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Peace campaigners descend on London

PUBLISHED: 06:01 15 February 2003 | UPDATED: 16:17 24 February 2010

THOUSANDS of peace campaigners from East Anglia were on their way to London's Hyde Park today in protest against a possible war with Iraq.

Some see the Stop the War Coalition march, expected to attract more than 500,000 protestors, as an eleventh hour protest as war against Iraq seems ever more inevitable.

THOUSANDS of peace campaigners from East Anglia were on their way to London's Hyde Park today in protest against a possible war with Iraq.

Some see the Stop the War Coalition march, expected to attract more than 500,000 protestors, as an eleventh hour protest as war against Iraq seems ever more inevitable.

There was hope that yesterday's report by Chief United Nations weapons inspector Hans Blix would reveal a greater level of compliance from Iraq.

But although inspectors have not uncovered any weapons of mass destruction, Mr Blix said there were many forbidden materials still unaccounted for.

Home Secretary Jack Straw last night urged the UN to stand by its threat of force to the bitter end, adding that to back down now would lead to a greater threat to world peace, in the long term.

He accused Iraq of playing games and seeking to humiliate the UN.

Those boarding "peace trains" and buses to the capital today hope to persuade the Government that force is not the answer. Many feel Hans Blix's report did not make a strong enough case for war and showed weapons inspections were working.

The Right Rev Clive Young, Bishop of Dunwich, will be among the peaceful demonstrators from Suffolk at the rally, which includes groups such as CND, Greenpeace, Amnesty International, the T&G, Socialist Workers, Suffolk Humanists and many religious organisations.

He believes force should be a very last resort – only when sanctioned by the international community through the UN.

He added: "The Security Council will have to think very carefully about where it goes from here. It is never too late to hold back from the brink of war. We are talking about the lives of innocent Iraqi civilians and those of our own service personnel. The whole of the Middle East would be thrown into more turmoil and international terrorism would undoubtedly be worse.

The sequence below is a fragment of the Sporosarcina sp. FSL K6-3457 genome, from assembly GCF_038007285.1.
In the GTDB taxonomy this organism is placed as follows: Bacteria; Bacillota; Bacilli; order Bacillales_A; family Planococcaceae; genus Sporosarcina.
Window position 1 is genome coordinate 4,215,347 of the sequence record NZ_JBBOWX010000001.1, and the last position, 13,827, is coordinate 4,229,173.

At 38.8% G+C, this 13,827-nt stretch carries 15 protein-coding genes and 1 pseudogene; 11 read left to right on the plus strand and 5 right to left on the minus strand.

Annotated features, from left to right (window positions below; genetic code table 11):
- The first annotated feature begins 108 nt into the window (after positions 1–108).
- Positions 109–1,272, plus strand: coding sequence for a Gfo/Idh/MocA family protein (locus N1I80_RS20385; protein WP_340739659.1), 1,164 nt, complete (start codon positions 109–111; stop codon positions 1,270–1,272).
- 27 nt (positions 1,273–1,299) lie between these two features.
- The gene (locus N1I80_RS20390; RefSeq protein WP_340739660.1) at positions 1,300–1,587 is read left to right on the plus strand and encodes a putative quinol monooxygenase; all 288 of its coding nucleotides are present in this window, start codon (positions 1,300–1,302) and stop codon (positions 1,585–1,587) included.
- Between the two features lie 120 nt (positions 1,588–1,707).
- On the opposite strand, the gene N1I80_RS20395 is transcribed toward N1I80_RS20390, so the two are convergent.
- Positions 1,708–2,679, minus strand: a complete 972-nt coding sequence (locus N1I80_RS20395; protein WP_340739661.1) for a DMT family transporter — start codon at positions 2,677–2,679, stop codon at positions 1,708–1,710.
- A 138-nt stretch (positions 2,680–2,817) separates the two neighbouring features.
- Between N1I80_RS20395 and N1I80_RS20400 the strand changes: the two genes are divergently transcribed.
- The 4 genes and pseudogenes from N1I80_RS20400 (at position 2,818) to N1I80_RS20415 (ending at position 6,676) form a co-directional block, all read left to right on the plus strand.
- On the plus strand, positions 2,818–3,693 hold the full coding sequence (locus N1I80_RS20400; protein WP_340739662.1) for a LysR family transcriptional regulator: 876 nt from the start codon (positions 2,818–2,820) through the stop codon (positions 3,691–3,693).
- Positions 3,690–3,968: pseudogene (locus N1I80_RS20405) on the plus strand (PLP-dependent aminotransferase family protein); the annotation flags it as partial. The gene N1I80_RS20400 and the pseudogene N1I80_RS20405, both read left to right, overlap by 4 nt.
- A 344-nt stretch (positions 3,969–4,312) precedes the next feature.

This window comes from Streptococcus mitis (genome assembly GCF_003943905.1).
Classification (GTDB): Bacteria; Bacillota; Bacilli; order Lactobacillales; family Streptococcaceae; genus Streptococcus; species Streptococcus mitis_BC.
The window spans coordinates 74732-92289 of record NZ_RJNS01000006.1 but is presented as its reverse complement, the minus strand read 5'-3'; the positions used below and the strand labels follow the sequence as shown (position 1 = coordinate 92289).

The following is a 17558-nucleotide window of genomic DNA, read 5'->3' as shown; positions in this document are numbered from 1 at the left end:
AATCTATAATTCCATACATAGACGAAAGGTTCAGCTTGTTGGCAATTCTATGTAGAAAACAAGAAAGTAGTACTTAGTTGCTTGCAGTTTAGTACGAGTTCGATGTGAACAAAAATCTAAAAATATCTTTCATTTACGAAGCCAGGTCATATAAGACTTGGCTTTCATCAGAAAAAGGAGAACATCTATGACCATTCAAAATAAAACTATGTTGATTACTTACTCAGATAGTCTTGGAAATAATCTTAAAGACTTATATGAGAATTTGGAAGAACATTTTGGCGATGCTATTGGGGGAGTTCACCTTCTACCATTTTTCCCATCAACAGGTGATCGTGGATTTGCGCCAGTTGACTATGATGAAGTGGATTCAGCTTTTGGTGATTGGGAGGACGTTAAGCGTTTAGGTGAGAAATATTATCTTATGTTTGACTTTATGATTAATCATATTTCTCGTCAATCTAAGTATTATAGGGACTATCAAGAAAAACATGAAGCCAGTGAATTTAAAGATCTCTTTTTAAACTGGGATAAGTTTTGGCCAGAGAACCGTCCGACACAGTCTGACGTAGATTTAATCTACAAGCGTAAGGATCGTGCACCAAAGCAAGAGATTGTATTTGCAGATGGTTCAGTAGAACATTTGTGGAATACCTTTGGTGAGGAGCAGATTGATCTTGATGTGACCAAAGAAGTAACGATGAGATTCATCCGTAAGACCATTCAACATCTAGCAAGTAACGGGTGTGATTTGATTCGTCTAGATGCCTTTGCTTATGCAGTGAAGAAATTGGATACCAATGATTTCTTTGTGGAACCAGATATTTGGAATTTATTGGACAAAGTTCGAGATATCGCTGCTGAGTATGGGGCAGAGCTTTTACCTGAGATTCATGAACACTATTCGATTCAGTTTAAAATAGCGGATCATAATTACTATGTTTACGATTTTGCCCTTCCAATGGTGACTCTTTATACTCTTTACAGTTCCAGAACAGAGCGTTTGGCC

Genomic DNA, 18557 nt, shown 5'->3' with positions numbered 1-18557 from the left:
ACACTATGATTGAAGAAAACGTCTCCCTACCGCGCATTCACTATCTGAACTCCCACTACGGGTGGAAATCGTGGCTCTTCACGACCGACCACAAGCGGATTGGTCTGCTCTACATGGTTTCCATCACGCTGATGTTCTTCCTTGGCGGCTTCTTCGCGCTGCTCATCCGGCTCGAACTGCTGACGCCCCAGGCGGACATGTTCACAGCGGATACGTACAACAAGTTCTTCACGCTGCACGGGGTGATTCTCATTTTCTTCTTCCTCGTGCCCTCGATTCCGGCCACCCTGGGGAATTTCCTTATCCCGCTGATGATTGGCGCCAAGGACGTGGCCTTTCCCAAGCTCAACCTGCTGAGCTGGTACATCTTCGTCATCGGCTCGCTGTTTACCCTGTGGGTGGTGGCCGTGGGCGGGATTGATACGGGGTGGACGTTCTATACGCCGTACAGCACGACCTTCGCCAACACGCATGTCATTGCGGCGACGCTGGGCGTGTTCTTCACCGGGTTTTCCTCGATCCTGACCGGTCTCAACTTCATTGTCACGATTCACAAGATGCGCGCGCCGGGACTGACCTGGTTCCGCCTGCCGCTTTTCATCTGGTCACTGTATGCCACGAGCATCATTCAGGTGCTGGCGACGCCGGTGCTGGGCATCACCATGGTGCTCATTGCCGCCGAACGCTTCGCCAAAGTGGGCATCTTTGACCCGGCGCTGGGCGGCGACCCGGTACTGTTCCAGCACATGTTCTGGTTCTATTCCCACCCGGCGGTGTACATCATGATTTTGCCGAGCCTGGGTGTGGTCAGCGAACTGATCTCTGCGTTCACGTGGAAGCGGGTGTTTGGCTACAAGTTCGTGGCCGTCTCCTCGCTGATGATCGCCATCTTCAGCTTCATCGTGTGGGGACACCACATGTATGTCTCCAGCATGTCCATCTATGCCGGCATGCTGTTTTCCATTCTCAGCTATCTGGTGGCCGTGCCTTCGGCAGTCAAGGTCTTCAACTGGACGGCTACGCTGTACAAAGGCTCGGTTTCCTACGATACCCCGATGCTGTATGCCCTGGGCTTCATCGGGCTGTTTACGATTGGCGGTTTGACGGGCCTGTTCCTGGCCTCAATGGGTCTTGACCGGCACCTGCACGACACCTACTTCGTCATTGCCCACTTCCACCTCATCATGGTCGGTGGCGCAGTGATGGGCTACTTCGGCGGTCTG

"We must offer our prayers for world leaders faced with this huge responsibility."

Sophie Watson, 34, secretary of Suffolk CND, from Newton Road, Ipswich, will also join the rally. A committed peace protestor since her early teens, she can see no justification for war under any circumstances.

She said: "I feel the reasons we are being given for the use of force are not telling the whole truth. We are being told it's to rid the world of a tyrant but lots of countries with dictators have weapons of mass destruction. But then not all those countries have oil."

Student Richard Johns, 29, a member of the Harwich Stop The War campaign, said he believed Tony Blair and George Bush would have a difficult time "spinning a pro-war story" out of Hans Blix's report.

He added: "I certainly do not think Mr Blix will have made anyone who is undecided or against the war change their mind. The most powerful thing that came across was Mr Blix's quite emphatic insistence that the inspectors continue their investigations and that there is no case for war."

Sara Ali, of Austin Street, Ipswich, is a 30-year-old Iraqi who left that country to settle in England three years ago.

She said: "I cannot say that Saddam does not have these weapons but I don't think they will be able to find them if they go to war. If they attack Iraq it will make the situation worse."

Alan Hurst, Labour MP for Braintree, however, said he still supported the Government's position.

He added: "The overriding point is the obligation on Saddam Hussein to co-operate fully with the weapons inspectors. This is not supposed to be some cat and mouse game."

Celebrities and politicians, including Liberal Democrat leader Charlies Kennedy, Tony Benn, boxing champion Chris Eubank, Rev Jesse Jackson, Bianca Jagger were all due to speak at the demonstration, organised jointly by the Stop the War Coalition, Campaign for Nuclear Disarmament and the Muslim Association of Britain.

The rally was due to coincide with similar protests in more than 80 other cities across the world. Beginning at 12.30pm, the march follows a set route through the streets of the capital before making its way to Hyde Park.


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